The point of my March photos were just that, pictures and very few words. Mmm.. I can't say that has really happened, it takes a lot to quieten me - those who know me know, that if there is a silence then I fill it; but if I want to sum up my experience last weekend it's in these words. Chains of Gold.
I have been having a difficult time with Tom over the last few weeks. We've been trying to teach our nearly 18 year old, first born, independence but when I see things done that are not how we've taught him; have to walk over several feet of discarded clothes and papers on his bedroom floor; watch him miss the school bus because he is not organized enough; have to search daily for lost items; etc it has been causing me a lot of pain and anguish. He is meant to be leaving home for university in a few months and..well..I'm sure you know what I mean.
On Friday, I took my place, in the quire of Salisbury Cathedral, for the Liturgy of Good Friday. The Cathedral was quiet, dimly lit and as I knelt there my mind slowly began to quieten for the first time in days and I lifted up my eldest child in prayer. And it was then that I felt my burden slowly being lifted and an overwhelming feeling of not being alone and being able to share my worries with God. Of course I've always known that but it was allowing the silence, the stillness, to permeate into my very being that made God feel so close.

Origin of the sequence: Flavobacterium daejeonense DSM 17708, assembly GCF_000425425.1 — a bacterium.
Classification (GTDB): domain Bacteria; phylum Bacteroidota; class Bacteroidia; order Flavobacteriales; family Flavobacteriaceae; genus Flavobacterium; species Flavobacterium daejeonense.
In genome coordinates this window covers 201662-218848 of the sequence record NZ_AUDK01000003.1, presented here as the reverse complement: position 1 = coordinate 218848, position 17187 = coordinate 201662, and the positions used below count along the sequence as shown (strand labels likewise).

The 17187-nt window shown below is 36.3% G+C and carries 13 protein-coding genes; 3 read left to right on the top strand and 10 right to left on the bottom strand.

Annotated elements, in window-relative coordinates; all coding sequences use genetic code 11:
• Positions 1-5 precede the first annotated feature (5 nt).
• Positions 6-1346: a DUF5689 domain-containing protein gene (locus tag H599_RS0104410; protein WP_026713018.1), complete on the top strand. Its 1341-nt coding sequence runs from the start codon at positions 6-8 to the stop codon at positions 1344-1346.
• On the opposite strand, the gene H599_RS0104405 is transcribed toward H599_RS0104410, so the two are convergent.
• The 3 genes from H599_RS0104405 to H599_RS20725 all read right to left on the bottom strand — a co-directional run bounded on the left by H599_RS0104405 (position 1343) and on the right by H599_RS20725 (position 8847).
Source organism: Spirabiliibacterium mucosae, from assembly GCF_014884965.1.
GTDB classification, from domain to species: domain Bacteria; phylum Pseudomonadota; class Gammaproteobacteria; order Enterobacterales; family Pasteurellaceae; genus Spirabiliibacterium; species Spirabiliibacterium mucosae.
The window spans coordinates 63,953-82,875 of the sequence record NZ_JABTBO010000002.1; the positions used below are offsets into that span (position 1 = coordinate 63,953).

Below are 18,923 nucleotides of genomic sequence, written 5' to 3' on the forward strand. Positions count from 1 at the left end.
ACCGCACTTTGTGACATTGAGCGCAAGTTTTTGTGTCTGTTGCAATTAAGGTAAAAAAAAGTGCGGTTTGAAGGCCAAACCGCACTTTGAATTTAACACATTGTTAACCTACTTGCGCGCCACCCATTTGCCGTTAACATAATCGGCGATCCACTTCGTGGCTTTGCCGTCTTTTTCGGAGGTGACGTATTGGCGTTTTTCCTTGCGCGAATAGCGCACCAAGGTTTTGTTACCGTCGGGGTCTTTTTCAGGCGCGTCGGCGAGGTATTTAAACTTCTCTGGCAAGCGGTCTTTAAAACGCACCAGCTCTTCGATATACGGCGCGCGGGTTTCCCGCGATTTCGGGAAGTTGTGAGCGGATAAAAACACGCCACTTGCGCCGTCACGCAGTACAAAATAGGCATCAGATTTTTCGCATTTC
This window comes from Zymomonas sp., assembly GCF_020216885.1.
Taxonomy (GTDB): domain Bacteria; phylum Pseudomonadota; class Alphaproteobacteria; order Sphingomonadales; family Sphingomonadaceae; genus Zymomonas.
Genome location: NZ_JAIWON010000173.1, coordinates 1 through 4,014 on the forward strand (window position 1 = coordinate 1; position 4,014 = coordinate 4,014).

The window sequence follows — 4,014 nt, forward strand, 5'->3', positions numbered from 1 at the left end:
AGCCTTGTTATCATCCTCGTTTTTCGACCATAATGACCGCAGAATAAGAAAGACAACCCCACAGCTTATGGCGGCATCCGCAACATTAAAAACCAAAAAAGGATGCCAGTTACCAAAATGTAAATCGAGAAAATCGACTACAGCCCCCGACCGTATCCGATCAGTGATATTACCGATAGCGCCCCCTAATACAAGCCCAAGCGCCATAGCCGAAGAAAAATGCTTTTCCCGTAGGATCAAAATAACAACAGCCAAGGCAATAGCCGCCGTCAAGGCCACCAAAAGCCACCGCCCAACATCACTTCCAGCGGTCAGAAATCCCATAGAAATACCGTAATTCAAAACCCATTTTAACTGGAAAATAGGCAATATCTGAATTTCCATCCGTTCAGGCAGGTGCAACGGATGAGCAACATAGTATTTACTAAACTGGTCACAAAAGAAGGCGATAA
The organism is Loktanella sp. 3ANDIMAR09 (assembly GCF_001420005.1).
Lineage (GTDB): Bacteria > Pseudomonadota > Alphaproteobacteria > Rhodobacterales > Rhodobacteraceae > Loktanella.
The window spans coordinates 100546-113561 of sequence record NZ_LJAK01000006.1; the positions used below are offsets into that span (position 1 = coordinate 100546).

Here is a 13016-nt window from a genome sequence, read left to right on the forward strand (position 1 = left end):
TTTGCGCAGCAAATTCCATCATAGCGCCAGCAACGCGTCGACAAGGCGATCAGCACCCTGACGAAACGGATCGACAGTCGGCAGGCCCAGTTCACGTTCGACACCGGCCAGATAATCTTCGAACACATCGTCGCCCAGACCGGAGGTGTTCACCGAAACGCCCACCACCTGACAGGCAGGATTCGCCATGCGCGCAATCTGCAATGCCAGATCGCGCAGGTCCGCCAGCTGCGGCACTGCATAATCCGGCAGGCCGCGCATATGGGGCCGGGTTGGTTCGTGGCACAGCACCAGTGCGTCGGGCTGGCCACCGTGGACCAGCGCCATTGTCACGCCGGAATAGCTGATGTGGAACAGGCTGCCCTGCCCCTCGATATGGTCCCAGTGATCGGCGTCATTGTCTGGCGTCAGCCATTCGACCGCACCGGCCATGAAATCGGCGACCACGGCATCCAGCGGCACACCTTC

Of course, those wonderful surroundings help and heavenly sound of the voices praising God. The whole experience reminded me of a very old book I found 15 years ago in a charity shop (where else!) by a man called JR Miller D.D. It is called The Touch of Christ and is a series of essays. One has never left my mind and it's called Chains of Gold, which is about a line from a Tennyson poem about prayer'..the whole round world is every way, bound by gold chains about the feet of God.' His meaning is that by our intercessions for our loved ones we are ever winding new chains about them which are also wound about God himself.
'Men make rope out of many fine threads. One thread alone will not bear much stress; but a thousand threads twisted together make a mighty cable which will hold the ship against the storm. So home prayers may seem weak threads as they are breathed out from trembling lips; but thousands of them make a mighty cable that binds the child to the throne of God. Every prayer makes the cable stronger and binds with chains of gold fast to the feet of God.'
So I left Salisbury with a new sense of the importance of stillness of mind and unceasing prayer; and am grateful for that moment of enforced quiet which led to such clarity.